- How are gastrointestinal stromal tumors treated?
- Surgery for gastrointestinal stromal tumor
- Ablation and embolization to treat gastrointestinal stromal tumors
- Targeted therapy for gastrointestinal stromal tumor
- Chemotherapy for gastrointestinal stromal tumor
- Radiation therapy for gastrointestinal stromal tumor
- Treatment choices for gastrointestinal stromal tumor based on tumor spread
Targeted therapy for gastrointestinal stromal tumor
Some drugs are able to target the gene changes in gastrointestinal stromal tumor (GIST) cells that have been found in recent years. These drugs work differently from standard chemotherapy (chemo) drugs. Targeted drugs are very helpful in treating GISTs, while standard chemo drugs are usually not effective.
All of these drugs are pills, taken once a day.
This drug is used to treat most patients with GIST at some point. It targets both the KIT protein and the PDGFRA protein, blocking their ability to make tumor cells grow and divide. GIST cells often have too much of these proteins.
Overall, about 2 out of 3 tumors shrink by at least half when treated with imatinib. Some other tumors shrink less or at least stop growing for a time. A small number of tumors are not helped by this treatment.
If a GIST has been completely removed by surgery, many doctors recommend you take imatinib for at least a year afterward to lower the risk of the cancer coming back. (This is known as adjuvant therapy.) Many doctors now recommend at least 3 years of imatinib after surgery for patients who are at a higher risk of their tumors returning (based on their tumor’s size, location, and growth rate).
For larger tumors that may be hard to remove surgically, imatinib may be used first to try to shrink the tumor and make surgery more successful. (This is known as neoadjuvant therapy.) It is often given again after surgery as well.
Imatinib is also usually the treatment of choice for advanced GISTs that have spread too far to be removed by surgery. It doesn’t seem to cure these patients, but it can often shrink or slow their tumors’ growth for several years, helping them live longer and feel better. If the drug stops working and the tumor starts growing again, raising the dose of imatinib may help stop the growth for some time, but higher doses have more side effects.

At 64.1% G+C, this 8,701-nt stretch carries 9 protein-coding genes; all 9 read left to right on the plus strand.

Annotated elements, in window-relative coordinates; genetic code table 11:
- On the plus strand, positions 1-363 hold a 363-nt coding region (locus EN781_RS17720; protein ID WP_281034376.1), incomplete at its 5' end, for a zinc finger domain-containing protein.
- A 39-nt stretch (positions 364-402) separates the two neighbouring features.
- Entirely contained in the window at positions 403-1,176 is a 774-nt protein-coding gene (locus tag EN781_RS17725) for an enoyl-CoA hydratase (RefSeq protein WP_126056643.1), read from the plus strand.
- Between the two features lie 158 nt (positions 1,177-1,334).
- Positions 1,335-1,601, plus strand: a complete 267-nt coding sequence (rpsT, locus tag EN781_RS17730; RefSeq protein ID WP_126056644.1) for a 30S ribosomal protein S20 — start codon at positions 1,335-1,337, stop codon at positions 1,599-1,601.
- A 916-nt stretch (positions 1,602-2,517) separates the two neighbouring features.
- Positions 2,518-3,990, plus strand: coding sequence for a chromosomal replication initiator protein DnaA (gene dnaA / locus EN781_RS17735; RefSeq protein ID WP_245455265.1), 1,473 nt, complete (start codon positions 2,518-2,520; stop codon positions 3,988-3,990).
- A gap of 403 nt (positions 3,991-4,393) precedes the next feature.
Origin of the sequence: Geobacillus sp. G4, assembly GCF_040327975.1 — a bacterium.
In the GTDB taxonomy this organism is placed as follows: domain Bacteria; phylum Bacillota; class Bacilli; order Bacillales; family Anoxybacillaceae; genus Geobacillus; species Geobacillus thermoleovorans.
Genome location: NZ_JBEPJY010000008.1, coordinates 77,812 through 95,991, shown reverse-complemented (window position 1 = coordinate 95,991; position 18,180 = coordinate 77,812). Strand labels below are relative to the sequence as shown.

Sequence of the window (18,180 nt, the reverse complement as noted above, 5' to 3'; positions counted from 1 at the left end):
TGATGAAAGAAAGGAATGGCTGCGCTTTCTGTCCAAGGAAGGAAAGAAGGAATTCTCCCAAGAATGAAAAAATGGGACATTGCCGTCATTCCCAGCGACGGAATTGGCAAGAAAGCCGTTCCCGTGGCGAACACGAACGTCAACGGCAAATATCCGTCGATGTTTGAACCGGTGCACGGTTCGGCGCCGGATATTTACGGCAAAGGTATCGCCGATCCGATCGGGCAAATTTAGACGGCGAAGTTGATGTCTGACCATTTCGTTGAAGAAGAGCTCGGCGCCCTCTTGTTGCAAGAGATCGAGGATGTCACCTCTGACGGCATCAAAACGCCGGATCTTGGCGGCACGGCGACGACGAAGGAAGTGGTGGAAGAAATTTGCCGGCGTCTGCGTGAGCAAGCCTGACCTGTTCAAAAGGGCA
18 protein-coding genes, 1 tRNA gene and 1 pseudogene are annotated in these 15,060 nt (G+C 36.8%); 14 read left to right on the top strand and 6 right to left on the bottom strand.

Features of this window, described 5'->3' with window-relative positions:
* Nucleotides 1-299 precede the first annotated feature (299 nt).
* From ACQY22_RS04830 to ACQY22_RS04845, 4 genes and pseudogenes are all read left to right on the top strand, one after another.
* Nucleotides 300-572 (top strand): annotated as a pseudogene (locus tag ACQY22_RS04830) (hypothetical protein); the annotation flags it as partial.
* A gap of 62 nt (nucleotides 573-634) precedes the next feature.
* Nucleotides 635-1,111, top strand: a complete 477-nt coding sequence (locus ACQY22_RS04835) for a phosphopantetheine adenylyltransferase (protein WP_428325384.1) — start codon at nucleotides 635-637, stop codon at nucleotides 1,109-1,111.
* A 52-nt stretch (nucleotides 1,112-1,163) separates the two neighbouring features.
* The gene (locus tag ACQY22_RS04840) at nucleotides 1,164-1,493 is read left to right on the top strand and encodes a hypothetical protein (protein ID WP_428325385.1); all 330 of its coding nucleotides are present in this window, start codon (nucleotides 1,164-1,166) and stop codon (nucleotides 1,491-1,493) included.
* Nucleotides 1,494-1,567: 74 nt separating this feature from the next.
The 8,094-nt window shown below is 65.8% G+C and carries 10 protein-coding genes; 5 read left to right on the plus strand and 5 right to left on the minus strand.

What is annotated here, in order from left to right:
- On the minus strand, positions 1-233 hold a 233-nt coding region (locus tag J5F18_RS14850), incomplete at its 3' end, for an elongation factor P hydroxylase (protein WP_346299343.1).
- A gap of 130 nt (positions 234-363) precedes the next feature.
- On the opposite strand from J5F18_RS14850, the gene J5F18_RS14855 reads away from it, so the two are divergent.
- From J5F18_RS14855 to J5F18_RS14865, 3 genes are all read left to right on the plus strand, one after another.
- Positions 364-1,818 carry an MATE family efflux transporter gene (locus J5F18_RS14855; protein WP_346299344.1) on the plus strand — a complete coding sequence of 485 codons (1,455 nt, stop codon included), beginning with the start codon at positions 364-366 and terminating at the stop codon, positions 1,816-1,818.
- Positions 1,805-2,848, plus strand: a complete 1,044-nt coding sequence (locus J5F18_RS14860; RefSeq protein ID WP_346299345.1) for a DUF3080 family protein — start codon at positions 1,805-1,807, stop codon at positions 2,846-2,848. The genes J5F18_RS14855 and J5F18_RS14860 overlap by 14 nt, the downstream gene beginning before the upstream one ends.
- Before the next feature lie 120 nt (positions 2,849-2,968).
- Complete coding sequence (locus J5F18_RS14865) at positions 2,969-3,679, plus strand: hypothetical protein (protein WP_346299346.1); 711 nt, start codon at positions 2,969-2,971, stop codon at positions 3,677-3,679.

Side effects can include mild stomach upset, diarrhea, muscle pain, and skin rashes. The stomach upset is lessened if the drug is taken with food. Imatinib can also make people retain fluid. Often this causes some swelling in the face (around the eyes) or in the ankles. Rarely the drug causes more severe problems, with fluid building up in the lungs or in the abdomen. It can also affect heart function in some people.
One other concern when using this drug to treat large GISTs is that these tumors often have a lot of fragile blood vessels. If imatinib causes the tumor to shrink quickly, it may lead to internal bleeding. For this reason, doctors watch patients carefully when they first start taking this drug.
This drug can be useful in treating GIST when imatinib doesn’t work or when patients can’t take imatinib because of its side effects (see previous section). Sunitinib targets the KIT and PDGFRA proteins (as well as several other proteins that imatinib does not target).
Sunitinib helps some patients, usually by slowing the growth of the tumor. It can also shrink tumors in a small number of patients. More importantly, patients getting the drug may live longer.
The most common side effects of sunitinib are fatigue, diarrhea, mouth irritation, and skin and hair color changes. More serious side effects can include high blood pressure, increased risk of bleeding, swelling, heart problems, and serious liver problems.
Regorafenib is given to patients to treat GIST after imatinib and sunitinib stop working for them. It targets many proteins, including KIT and PDGFRA.
In studies, regorafenib has slowed tumor growth and even shrunk some tumors. So far, though, it’s not clear if it helps patients live longer.
Common side effects include diarrhea, fatigue, high blood pressure, mouth irritation, hair loss, loss of appetite, and problems with redness, pain, or even blistering of the palms of the hands and soles of the feet (called hand-foot syndrome).
More information about the kinds of drugs considered targeted therapy can be found in Targeted Therapy.
Last Medical Review: 04/04/2014
Last Revised: 02/08/2016